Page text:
with Rev. Alex Lang
April 18, 2021
For the last five years, at the end of every service, we have been saying the words: Choose Love. Be the Light. Change the World. But what exactly does this mean and why do we say it every week? This Sunday Alex begins the journey to answer why this tagline summarizes everything important at First Pres.
Mark 8:34-37 34 Then he called the crowd to him along with his disciples and said: “Whoever wants to be my disciple must deny themselves and take up their cross and follow me. 35 For whoever wants to save their life[a] will lose it, but whoever loses their life for me and for the gospel will save it. 36 What good is it for someone to gain the whole world, yet forfeit their soul? 37 Or what can anyone give in exchange for their soul?
15 “The time has come,” he said. “The kingdom of God has come near. Repent and believe the good news!”
Read the Full Text
Today, we’re going to do something rather strange. I’m going to preach a series that is comprised of only two sermons. I’ve been thinking about preaching these two sermons for quite some time, but I’ve never really had the chance to do so during the normal course of preaching during our usual sermon series. Therefore, I was looking at the schedule and thought to myself this was perfect because we have few weeks before we begin our spring/summer sermon series so I could fit it in.
In order to understand what this sermon series is about, I need to tell you about a Session meeting that occurred about two years ago. But before I can do that, let me just take a brief moment to explain what the Session is for those of you who are not familiar with what the Session is. The Session is the leadership board of this church that is comprised of elders. When I was young and heard that word elder, I assumed they were just talking about old people—I wasn’t too far off.
The word elder comes from the Greek word presbyteros, which is where the word Presbyterian comes from and it does in fact mean a senior or someone who is elderly. However, the word itself holds the connotation of one who possesses a lot of wisdom from having experienced life. Traditionally, elders are the ones who lead communities because they possess wisdom and are the most capable of making informed, educated decisions. Therefore, Presbyterians are churches that are led by a group of elders. That group of elders makes up the Session.
So about two years ago, we were in the middle of a Session meeting. All the elders were sitting around the big table up in our boardroom and we were having a discussion about asking the congregation about how they felt the mission of the church was going. This is when one elder said, “Honestly, Alex, I don’t think it makes much sense to ask that question because most people in the church probably don’t know what the mission of the church is. In fact, I couldn’t tell you what the mission of the church is.” Many of the elders sitting in the room agreed.
That’s when I responded, “Well, what about Choose Love. Be the Light. Change the World.” Someone said, “That’s a tagline, not a mission.” Again everyone nodded in agreement. I will admit that initially I was a bit taken aback by this conversation—the members of the church don’t know the mission of the church and what I’ve been saying as the mission of the church every Sunday after service has clearly not been seen in the light I intended it.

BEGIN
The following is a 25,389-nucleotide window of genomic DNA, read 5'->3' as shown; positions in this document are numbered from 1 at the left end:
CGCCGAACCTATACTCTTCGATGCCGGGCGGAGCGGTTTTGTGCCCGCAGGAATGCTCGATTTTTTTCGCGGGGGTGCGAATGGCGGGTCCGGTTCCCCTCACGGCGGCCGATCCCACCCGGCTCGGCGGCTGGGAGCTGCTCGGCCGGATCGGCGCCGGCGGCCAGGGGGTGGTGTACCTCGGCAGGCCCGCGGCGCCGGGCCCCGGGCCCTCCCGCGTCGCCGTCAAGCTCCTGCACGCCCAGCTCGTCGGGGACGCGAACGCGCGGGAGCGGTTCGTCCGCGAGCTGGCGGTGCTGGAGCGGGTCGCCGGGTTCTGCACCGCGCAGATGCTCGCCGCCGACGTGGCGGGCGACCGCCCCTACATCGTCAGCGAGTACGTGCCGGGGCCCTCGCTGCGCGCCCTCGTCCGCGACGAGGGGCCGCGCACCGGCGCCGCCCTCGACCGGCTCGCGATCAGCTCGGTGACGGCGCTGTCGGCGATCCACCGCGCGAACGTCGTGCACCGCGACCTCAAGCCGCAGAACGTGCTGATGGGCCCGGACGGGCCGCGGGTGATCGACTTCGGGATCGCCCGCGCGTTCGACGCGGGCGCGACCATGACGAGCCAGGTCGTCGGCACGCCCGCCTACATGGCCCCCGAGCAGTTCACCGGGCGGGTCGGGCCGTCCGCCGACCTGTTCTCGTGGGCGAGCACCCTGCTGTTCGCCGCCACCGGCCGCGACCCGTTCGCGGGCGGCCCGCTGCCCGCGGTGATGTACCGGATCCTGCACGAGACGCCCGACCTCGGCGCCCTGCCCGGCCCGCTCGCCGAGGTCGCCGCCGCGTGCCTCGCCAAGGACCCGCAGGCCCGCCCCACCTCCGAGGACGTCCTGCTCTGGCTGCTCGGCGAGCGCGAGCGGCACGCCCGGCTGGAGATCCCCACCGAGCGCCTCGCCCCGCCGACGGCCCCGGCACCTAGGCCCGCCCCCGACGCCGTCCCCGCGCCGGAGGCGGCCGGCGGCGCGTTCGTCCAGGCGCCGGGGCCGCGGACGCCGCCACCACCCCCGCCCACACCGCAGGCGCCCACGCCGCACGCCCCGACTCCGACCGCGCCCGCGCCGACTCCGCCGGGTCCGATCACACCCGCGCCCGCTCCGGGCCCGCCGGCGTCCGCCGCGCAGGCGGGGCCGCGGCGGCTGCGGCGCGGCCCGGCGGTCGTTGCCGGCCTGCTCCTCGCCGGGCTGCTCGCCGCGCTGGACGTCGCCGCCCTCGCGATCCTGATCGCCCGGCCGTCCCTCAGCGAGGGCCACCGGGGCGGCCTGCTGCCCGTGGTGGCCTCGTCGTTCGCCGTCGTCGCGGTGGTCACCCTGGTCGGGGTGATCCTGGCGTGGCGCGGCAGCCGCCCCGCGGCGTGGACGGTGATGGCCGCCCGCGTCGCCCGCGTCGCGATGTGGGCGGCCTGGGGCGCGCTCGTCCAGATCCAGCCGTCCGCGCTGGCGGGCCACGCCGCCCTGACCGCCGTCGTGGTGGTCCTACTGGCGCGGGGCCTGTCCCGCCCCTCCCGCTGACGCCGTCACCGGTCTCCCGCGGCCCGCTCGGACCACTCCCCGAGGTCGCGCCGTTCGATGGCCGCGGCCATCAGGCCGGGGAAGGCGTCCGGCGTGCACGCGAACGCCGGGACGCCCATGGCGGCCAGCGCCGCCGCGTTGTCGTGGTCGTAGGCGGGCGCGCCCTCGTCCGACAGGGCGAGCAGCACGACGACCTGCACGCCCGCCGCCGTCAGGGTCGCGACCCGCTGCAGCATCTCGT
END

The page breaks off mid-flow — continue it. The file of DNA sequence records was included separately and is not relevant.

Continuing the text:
After some serious reflection, I realized that this was nobody’s fault except for my own. All the times I had repeated the phrase Choose Love. Be the Light. Change the World, I realized I had never gone through the process of providing a detailed explanation of what this taglines means. These two sermons are designed to fix that deficiency and hopefully answer the question of why we keep saying this tagline week after week.
As you can see up on the screen, this is a graphical representation of what each portion of the tagline means and how it informs our mission as Christians. What you can see is that at the top of the chart is it starts with the creation of God’s kingdom. The reason why this where we begin is because this is where Jesus begins. The first gospel written about Jesus’ life is the gospel of Mark and the first words that Jesus utters in Mark’s gospel are what we read this morning: “The time is fulfilled, and the kingdom of God has come near; repent, and believe in the good news.”
What this tells us is that Jesus’ mission revolves around the creation of God’s kingdom, which begs the question: what exactly is God’s kingdom? I’ve spoken about this a lot in the past, but it bears repeating because it’s so critical to what we’re talking about in this sermon. God’s kingdom represents a future state of the world. It was an idea that many Jews in Jesus’ day believed in and were hoping for because their lives had become very hard.
Around the time that Jesus began his ministry, the economic circumstances were really dire. The economy had contracted to the point where most of the peasants were so far in debt that they were having to forfeit their land to remediate that debt. They were out of work, out of money and out of faith that the government cared about them. Their only hope was a prophecy that had been spoken about by the wise men and sages many generations ago.